Health Workers' Practices Among Diverging Institutional Logics in the Field Health and Migration. the Case of Piedmont.

Sunday, 10 July 2016: 14:25
Location: Hörsaal III (Neues Institutsgebäude (NIG))
Oral Presentation
Roberta PERNA, University of Turin, Italy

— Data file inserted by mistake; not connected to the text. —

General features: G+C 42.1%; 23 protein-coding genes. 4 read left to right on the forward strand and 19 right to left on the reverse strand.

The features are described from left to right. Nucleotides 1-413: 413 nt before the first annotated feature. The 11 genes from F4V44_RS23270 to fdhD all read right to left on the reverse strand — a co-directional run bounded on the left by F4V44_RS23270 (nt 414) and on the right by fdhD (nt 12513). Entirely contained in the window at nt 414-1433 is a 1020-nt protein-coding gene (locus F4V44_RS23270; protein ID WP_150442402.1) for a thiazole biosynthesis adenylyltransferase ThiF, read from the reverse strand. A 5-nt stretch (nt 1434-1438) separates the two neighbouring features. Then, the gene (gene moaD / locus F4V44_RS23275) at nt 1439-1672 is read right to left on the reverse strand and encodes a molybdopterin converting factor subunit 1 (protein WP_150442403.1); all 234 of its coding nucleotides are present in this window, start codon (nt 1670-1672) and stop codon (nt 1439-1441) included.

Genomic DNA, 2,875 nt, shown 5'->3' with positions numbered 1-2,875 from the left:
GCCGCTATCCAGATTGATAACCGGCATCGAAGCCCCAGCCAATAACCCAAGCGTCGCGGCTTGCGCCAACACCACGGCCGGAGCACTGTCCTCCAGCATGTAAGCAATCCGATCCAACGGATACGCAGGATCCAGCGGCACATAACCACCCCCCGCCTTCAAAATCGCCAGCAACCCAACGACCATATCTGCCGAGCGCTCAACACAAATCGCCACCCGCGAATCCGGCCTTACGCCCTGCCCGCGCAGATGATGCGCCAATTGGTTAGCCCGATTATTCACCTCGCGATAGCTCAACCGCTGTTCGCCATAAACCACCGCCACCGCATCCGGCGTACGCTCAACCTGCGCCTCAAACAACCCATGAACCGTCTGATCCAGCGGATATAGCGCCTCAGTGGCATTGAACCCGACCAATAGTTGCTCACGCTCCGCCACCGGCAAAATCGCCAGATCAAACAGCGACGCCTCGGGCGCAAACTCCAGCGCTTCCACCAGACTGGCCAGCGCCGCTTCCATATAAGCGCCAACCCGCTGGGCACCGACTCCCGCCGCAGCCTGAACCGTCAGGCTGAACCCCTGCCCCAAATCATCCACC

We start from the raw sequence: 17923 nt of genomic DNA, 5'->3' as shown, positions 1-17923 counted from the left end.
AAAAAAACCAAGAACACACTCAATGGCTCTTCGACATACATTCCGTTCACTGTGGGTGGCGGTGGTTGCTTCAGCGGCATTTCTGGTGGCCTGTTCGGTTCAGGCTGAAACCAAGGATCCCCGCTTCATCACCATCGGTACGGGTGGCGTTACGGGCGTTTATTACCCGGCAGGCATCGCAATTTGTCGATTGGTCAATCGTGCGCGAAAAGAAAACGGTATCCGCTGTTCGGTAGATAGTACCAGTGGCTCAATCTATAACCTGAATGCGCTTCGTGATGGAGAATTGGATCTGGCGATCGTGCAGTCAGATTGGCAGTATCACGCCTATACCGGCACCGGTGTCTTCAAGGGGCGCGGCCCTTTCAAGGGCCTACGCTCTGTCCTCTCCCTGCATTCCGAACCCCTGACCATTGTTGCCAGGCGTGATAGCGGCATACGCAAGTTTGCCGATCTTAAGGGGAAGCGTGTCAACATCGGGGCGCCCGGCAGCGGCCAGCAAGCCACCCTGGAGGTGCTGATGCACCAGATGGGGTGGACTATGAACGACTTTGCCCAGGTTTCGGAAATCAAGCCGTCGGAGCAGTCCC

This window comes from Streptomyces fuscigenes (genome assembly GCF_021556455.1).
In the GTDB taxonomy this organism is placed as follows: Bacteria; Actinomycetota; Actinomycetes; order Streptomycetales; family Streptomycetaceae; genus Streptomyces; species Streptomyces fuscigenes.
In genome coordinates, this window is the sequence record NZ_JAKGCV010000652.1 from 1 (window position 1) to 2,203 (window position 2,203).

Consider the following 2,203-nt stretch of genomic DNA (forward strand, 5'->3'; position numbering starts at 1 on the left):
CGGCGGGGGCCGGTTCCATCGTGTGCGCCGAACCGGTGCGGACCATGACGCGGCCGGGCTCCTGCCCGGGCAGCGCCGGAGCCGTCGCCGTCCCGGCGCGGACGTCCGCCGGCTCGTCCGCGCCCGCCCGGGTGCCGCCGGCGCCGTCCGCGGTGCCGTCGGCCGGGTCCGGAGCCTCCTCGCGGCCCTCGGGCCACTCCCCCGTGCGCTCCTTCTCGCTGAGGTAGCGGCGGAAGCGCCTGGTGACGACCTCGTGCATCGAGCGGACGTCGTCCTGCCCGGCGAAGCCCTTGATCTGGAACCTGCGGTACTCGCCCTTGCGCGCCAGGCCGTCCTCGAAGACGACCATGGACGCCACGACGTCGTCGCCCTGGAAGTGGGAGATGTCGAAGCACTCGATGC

The paper aims to analyse in what ways do health professionals negotiate among different or even diverging institutional logics in their daily encounter with irregular migrants, namely the policy framework on health and migration, the health organizations’ priorities, and health professionals’ values and codes of conduct. In the field of health in particular, ethical and professional values are considered as the fundamental institutional logic for discretionary practices. In such a case, discretion is an expression of a professional culture that orients and legitimizes workers’ practices, and professional codes of conduct often constitute the value system that represent professionals’ main source of legitimacy for action. However, health workers are often public workers, officially charged of policy implementation. They have the responsibility to abide by the law, adhering to given rules and procedures. Moreover, knowledge of their organization’s rules, mechanisms, and goals become relevant as well. In a period characterized by reforms of health systems toward managerialism, shortcuts in public spending, and restrictive policies on immigration, a tension between bureaucratic responsiveness (to the state, the policy, the organization) and bureaucratic responsibility to engage in professional and ethical practices (to the patients) seems to take place in several European countries, where health workers have to deal with a tension between professional values and gatekeeping practices. By presenting the first results of an organizational ethnography in three health organizations in Piedmont, a northern Italian region, the paper will give some insights on how health workers interpret their mission and role when they face conflictual institutional logics in their daily encounters with irregular migrants, highlighting the relevance that managerial decisions and organizational structures in particular may play in orienting and shaping health workers’ practices.